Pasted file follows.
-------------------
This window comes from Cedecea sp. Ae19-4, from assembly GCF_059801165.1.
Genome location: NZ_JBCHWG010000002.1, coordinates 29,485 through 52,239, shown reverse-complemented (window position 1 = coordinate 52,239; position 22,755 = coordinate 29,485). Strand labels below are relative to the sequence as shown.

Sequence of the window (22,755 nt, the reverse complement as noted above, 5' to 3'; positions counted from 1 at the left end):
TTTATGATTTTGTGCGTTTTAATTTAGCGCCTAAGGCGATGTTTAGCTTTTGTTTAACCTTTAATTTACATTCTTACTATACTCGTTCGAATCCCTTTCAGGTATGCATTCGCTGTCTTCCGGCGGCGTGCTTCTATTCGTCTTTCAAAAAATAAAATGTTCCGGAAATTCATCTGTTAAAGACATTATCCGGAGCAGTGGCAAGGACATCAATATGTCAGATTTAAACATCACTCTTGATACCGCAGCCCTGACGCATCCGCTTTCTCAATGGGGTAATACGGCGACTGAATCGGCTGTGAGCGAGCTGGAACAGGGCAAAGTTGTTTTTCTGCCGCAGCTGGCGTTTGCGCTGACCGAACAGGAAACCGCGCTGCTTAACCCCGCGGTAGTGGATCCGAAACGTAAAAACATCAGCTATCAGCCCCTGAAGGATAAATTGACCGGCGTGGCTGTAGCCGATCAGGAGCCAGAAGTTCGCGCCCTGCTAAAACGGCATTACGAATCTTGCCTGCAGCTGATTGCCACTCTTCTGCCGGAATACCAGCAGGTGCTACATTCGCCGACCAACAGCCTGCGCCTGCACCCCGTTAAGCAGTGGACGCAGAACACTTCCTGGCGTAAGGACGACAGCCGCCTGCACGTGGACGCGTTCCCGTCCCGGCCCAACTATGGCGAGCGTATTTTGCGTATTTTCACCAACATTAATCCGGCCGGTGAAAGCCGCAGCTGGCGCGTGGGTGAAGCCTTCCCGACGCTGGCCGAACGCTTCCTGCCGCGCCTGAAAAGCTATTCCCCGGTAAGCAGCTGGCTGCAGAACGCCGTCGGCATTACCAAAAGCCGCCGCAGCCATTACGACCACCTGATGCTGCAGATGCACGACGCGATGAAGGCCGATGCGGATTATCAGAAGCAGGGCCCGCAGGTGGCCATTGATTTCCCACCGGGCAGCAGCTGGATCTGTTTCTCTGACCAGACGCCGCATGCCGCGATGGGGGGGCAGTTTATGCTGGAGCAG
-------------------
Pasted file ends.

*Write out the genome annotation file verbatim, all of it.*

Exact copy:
This window comes from Cedecea sp. Ae19-4, from assembly GCF_059801165.1.
Genome location: NZ_JBCHWG010000002.1, coordinates 29,485 through 52,239, shown reverse-complemented (window position 1 = coordinate 52,239; position 22,755 = coordinate 29,485). Strand labels below are relative to the sequence as shown.

Sequence of the window (22,755 nt, the reverse complement as noted above, 5' to 3'; positions counted from 1 at the left end):
TTTATGATTTTGTGCGTTTTAATTTAGCGCCTAAGGCGATGTTTAGCTTTTGTTTAACCTTTAATTTACATTCTTACTATACTCGTTCGAATCCCTTTCAGGTATGCATTCGCTGTCTTCCGGCGGCGTGCTTCTATTCGTCTTTCAAAAAATAAAATGTTCCGGAAATTCATCTGTTAAAGACATTATCCGGAGCAGTGGCAAGGACATCAATATGTCAGATTTAAACATCACTCTTGATACCGCAGCCCTGACGCATCCGCTTTCTCAATGGGGTAATACGGCGACTGAATCGGCTGTGAGCGAGCTGGAACAGGGCAAAGTTGTTTTTCTGCCGCAGCTGGCGTTTGCGCTGACCGAACAGGAAACCGCGCTGCTTAACCCCGCGGTAGTGGATCCGAAACGTAAAAACATCAGCTATCAGCCCCTGAAGGATAAATTGACCGGCGTGGCTGTAGCCGATCAGGAGCCAGAAGTTCGCGCCCTGCTAAAACGGCATTACGAATCTTGCCTGCAGCTGATTGCCACTCTTCTGCCGGAATACCAGCAGGTGCTACATTCGCCGACCAACAGCCTGCGCCTGCACCCCGTTAAGCAGTGGACGCAGAACACTTCCTGGCGTAAGGACGACAGCCGCCTGCACGTGGACGCGTTCCCGTCCCGGCCCAACTATGGCGAGCGTATTTTGCGTATTTTCACCAACATTAATCCGGCCGGTGAAAGCCGCAGCTGGCGCGTGGGTGAAGCCTTCCCGACGCTGGCCGAACGCTTCCTGCCGCGCCTGAAAAGCTATTCCCCGGTAAGCAGCTGGCTGCAGAACGCCGTCGGCATTACCAAAAGCCGCCGCAGCCATTACGACCACCTGATGCTGCAGATGCACGACGCGATGAAGGCCGATGCGGATTATCAGAAGCAGGGCCCGCAGGTGGCCATTGATTTCCCACCGGGCAGCAGCTGGATCTGTTTCTCTGACCAGACGCCGCATGCCGCGATGGGGGGGCAGTTTATGCTGGAGCAG